Shipping Container Ventilation DIY Guide
With Australia’s varied climates there are a wide variety of reasons you might choose to ventilate your shipping container. It might be that you want to keep your belongings safe from condensation during long term storage, staff cool in an office container in the desert, keep perishable goods at a stable humidity or any other number of things.
There are also plenty of ways to improve shipping container ventilation and these will differ depending on the intended use. Some are easy to do yourself while others will need to be done by an expert, such as those who work in the container modifications workshop at Gateway Container Sales & Hire. These customer specific ventilation solutions are tailored to your individual shipping container ventilation needs and can include:
- Small Vents for Natural Ventilation
- Large Steel Louvered Vents
- Turbine/Whirly Birds Vents
How to Install Whirlybird/Turbine Shipping Container Ventilation:
You will need: Caulking Gun, Clear Silicone, Roofing Screws & a Spirit Level.
1. In addition to the turbine on top you should have an intake vent on either end of your shipping container to let the air in, making the turbine anywhere up to three times more effective in both cooling and in getting rid of any noxious fumes that might be inside. Cut a slightly smaller hole in the siding and mount it either with screws, or preferably by welding. Mount it high to ensure it is not blocked by interior or exterior obstructions.
2. A 12″ (approximately 30cm) turbine/whirlybird vent is large enough to ventilate most shipping containers. Its main pieces consist of the flashing, its adjustable base and the main turbine. It will also come with the mounting hardware that is required to mount it to the shed (or in your case, the shipping container).
3. Use a builders pencil, chalk, permanent marker or some other device to mark around the inner diameter of the circle where you plan to cut the hole. The hole will need to be slightly larger than the hole on the outside of the flashing ring. Bend the sides of the base flashing down in line with the corrugations of the container to ensure that it stays in place.
4. Drill a pilot hole through the roof large enough for the saw blade that you plan to use. Go inside of the container and ensure that the pilot hold is exactly where you expect it to be – you don’t want to end up with your turbine in the wrong place! Now is your last chance to make changes.
5. Attach to the roof of the container and seal using a silicone sealant around the edges of the base and secure the base with self tapping screws. Cut the base at each side of the corrugate and then bend down to ensure a close fit before sealing with silicone.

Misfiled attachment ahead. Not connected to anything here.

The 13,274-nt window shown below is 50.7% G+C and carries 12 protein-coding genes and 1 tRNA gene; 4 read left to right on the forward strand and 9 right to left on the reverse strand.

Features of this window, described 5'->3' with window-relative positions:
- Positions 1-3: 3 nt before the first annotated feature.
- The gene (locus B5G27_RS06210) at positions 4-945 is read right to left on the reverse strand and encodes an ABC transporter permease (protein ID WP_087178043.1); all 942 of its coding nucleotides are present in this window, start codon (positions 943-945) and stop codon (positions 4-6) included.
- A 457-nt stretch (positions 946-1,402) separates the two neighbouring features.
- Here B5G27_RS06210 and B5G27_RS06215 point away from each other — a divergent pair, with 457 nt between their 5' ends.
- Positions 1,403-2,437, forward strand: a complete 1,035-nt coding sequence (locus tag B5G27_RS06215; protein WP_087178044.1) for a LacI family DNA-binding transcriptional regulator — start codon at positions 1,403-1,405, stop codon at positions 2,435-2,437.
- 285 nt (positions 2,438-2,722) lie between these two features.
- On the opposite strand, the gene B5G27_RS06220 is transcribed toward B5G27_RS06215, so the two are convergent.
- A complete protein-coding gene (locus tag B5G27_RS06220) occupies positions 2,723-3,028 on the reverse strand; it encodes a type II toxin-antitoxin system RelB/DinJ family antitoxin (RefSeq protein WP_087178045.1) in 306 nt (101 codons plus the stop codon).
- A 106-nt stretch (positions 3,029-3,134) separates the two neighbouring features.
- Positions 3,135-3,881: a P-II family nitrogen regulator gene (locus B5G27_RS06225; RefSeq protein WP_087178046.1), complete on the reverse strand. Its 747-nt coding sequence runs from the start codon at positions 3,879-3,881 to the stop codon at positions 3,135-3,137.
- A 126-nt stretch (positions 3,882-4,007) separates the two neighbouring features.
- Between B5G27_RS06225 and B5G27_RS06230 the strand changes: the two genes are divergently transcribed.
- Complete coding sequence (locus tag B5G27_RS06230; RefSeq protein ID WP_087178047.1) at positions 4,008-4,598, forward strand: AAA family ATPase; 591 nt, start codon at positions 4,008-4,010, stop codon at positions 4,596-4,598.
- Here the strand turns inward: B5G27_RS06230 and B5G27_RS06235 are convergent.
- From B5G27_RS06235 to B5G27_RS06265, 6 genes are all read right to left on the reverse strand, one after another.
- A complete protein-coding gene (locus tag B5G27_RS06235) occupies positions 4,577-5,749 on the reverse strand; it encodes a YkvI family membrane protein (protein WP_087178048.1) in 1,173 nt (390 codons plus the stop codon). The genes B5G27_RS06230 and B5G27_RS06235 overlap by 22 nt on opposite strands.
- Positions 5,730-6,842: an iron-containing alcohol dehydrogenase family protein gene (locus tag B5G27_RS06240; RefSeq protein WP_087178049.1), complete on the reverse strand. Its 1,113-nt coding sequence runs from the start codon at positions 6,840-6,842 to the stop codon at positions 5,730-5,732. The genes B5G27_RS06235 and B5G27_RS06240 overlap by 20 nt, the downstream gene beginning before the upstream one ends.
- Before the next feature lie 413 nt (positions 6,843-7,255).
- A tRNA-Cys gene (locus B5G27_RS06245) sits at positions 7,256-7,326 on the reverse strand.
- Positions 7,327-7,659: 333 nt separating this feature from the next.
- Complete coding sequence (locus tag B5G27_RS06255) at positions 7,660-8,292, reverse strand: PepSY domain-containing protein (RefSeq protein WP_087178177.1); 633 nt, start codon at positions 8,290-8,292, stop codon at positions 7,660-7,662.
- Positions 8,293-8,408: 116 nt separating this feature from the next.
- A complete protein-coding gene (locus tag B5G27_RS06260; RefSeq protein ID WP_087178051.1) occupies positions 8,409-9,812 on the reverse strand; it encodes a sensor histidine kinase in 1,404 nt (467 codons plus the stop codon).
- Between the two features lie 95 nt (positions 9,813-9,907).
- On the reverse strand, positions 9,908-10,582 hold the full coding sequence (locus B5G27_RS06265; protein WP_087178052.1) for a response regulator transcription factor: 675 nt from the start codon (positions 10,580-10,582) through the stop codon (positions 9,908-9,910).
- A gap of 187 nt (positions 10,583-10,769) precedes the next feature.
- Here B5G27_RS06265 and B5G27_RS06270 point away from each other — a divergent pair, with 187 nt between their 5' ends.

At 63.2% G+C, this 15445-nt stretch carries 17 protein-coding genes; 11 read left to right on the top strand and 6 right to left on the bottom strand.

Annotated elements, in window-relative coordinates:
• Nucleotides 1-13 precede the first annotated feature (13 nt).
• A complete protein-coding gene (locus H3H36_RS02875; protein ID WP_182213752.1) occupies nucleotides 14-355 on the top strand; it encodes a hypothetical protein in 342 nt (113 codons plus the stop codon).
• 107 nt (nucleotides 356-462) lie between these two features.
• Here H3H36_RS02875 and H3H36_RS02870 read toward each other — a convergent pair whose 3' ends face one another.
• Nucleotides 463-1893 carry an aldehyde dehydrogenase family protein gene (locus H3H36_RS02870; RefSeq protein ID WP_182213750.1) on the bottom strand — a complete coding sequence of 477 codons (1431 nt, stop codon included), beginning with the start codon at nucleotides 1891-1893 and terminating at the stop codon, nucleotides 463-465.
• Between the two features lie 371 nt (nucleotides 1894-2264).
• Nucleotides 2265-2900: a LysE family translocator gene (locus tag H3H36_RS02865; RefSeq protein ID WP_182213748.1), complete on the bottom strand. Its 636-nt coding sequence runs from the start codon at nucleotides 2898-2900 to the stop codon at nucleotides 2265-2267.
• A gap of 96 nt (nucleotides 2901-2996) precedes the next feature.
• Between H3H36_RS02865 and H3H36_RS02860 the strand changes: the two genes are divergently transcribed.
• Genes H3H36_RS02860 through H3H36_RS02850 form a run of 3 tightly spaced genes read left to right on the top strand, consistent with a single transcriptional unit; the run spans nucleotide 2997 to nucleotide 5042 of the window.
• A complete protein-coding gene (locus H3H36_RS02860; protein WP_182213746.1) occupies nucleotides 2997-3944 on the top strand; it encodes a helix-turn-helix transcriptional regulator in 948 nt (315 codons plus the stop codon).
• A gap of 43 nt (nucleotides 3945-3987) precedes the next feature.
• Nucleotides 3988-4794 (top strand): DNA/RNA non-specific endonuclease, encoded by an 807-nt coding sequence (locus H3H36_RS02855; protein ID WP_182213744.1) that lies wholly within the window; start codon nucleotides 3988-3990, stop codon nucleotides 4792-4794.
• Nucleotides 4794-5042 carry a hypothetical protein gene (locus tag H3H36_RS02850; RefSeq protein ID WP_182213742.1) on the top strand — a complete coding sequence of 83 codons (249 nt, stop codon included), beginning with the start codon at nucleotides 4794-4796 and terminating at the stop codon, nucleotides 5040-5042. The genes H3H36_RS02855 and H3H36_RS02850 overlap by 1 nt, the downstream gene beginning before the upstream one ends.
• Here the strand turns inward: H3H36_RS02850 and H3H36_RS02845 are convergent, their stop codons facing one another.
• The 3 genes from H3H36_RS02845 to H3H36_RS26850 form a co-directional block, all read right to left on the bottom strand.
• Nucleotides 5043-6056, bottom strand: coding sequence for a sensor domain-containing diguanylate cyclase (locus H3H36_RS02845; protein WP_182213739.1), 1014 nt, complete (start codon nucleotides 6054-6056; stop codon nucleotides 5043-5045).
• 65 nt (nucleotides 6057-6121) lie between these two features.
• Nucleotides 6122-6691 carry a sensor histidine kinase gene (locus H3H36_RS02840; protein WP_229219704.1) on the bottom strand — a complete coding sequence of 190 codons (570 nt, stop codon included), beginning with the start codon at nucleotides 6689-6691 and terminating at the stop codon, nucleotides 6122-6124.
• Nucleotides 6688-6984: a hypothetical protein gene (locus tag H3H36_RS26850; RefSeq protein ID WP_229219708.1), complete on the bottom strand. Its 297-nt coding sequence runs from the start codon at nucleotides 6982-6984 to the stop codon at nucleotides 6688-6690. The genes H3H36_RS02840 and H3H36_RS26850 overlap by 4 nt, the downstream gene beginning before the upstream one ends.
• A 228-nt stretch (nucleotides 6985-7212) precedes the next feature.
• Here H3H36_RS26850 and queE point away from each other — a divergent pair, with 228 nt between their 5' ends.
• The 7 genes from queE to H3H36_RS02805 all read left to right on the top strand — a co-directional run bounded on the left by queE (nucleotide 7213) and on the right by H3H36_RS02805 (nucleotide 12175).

6. Twist the top half of the turbine to ensure that it is level by using a spirit level, before attaching to the base with the included clamp. Use silicone to seal all holes where screws are, as well as the inside seam of the base.
7. Line up the turbine itself with the mounting points on the base and attach with provided screws. Ensure that the turbine spins freely and does not touch the sides of the base – if it does, now is your time to adjust it.
Of course – if you find this all too complicated you can get our team of experts to make container modifications for you, ensuring a perfect, professional finish alongside weather proof shipping container ventilation.
Fixed or Portable Air Conditioning or Heat Pumps
If you are looking for something more than just air ventilation – such as cooling in a hot climate or heating in a cool climate – then either a fixed or portable air conditioner is the way to go. This will require some form of electrical supply and a professional to install. Luckily the team at Gateway Container Sales & Hire have extensive experience in installing air conditioning in both new and second hand shipping containers for all climates.
Another simple solution (especially if it is only temporary) might be to use a portable dehumidifier available in almost any big box retail store over the winter months. A dehumidifier will require some form of external power supply or electrical wiring in the container, as well as piping, to dump any extracted water to prevent it for circulating back into the container.
Do you need shipping container ventilation installed?
Whether it’s a few vents, whirlybird turbines installed on the roof, or a full on air conditioning setup, Gateway Container Sales & Hire’s team are the ones to call for ventilation solutions. Simply get in touch and we will give you the best ventilation products for your specific needs – ensuring that your containers stay cool (or hot if you need it that way), dry and ventilated.